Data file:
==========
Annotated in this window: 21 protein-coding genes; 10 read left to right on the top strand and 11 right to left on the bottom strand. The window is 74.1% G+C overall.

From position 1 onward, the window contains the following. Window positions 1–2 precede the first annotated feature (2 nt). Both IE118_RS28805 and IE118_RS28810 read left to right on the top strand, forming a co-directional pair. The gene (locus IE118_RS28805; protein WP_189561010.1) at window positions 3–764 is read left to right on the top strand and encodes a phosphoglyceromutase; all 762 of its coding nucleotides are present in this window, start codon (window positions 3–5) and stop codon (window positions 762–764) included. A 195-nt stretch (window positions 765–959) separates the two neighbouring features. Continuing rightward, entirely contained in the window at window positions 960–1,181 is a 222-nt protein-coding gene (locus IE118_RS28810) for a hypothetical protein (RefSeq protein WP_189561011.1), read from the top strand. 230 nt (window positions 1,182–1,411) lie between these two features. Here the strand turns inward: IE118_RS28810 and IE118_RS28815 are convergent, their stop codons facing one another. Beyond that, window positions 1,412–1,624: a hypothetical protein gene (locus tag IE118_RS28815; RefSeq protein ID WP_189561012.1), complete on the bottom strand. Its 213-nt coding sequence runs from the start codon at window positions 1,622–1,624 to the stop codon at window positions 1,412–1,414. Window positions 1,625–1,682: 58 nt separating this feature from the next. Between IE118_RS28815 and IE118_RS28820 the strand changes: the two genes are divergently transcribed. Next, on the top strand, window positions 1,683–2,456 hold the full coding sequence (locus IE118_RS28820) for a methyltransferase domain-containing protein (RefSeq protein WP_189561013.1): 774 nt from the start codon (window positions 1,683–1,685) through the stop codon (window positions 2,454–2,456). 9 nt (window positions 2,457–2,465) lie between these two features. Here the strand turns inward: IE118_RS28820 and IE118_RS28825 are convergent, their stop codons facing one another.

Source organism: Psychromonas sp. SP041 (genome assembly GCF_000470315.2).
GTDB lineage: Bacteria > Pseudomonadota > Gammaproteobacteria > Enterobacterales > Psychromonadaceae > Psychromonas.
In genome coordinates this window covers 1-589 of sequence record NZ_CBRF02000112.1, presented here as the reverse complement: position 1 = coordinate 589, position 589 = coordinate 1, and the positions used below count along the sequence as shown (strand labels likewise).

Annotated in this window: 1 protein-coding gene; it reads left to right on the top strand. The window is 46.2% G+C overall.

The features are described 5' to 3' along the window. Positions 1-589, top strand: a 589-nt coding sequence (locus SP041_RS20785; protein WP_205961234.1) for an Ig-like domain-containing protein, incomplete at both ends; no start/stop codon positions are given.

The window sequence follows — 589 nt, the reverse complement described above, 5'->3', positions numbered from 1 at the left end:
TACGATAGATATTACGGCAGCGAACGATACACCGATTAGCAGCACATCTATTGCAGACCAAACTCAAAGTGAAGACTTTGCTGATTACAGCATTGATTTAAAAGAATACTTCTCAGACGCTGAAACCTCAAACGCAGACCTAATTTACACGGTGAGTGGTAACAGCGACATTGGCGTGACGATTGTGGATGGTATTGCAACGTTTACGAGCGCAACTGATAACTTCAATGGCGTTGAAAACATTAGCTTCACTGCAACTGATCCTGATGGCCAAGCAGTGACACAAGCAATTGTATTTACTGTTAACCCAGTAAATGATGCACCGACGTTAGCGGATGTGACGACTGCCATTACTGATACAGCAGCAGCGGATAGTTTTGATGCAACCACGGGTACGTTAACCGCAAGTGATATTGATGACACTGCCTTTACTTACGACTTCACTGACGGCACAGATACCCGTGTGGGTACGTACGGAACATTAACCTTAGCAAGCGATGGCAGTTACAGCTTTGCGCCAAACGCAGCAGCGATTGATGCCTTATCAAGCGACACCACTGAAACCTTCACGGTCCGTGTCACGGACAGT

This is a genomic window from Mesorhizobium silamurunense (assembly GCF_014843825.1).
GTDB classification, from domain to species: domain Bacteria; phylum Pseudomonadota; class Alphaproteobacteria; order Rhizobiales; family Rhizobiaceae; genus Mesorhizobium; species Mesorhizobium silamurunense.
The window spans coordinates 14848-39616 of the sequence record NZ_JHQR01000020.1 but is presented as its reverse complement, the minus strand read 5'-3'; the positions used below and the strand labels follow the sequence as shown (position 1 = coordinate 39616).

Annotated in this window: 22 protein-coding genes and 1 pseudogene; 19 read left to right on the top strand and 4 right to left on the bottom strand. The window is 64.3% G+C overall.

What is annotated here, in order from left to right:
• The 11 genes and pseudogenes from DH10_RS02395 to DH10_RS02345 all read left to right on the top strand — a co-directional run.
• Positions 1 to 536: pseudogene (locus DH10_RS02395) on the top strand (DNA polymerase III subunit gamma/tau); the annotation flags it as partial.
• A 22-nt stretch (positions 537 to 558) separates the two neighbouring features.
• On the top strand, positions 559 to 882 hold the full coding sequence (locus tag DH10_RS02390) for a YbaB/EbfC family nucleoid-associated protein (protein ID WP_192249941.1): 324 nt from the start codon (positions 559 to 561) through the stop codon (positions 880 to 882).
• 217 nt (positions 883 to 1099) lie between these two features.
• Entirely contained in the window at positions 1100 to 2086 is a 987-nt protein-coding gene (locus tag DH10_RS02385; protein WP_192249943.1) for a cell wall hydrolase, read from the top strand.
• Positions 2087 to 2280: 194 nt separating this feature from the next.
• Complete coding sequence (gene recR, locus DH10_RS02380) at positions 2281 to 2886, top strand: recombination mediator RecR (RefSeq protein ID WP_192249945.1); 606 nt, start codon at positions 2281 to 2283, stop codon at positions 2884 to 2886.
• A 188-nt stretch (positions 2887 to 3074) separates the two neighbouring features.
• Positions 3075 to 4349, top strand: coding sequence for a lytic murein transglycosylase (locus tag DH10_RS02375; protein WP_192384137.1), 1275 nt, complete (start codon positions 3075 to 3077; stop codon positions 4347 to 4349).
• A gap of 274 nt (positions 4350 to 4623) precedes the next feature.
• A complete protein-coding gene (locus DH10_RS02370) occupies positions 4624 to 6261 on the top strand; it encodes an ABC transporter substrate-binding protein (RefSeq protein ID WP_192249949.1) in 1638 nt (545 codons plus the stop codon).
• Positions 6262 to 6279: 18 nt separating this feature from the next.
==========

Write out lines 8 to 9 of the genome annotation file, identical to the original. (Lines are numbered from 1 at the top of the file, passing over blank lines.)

The window sequence follows — 589 nt, the reverse complement described above, 5'->3', positions numbered from 1 at the left end:
TACGATAGATATTACGGCAGCGAACGATACACCGATTAGCAGCACATCTATTGCAGACCAAACTCAAAGTGAAGACTTTGCTGATTACAGCATTGATTTAAAAGAATACTTCTCAGACGCTGAAACCTCAAACGCAGACCTAATTTACACGGTGAGTGGTAACAGCGACATTGGCGTGACGATTGTGGATGGTATTGCAACGTTTACGAGCGCAACTGATAACTTCAATGGCGTTGAAAACATTAGCTTCACTGCAACTGATCCTGATGGCCAAGCAGTGACACAAGCAATTGTATTTACTGTTAACCCAGTAAATGATGCACCGACGTTAGCGGATGTGACGACTGCCATTACTGATACAGCAGCAGCGGATAGTTTTGATGCAACCACGGGTACGTTAACCGCAAGTGATATTGATGACACTGCCTTTACTTACGACTTCACTGACGGCACAGATACCCGTGTGGGTACGTACGGAACATTAACCTTAGCAAGCGATGGCAGTTACAGCTTTGCGCCAAACGCAGCAGCGATTGATGCCTTATCAAGCGACACCACTGAAACCTTCACGGTCCGTGTCACGGACAGT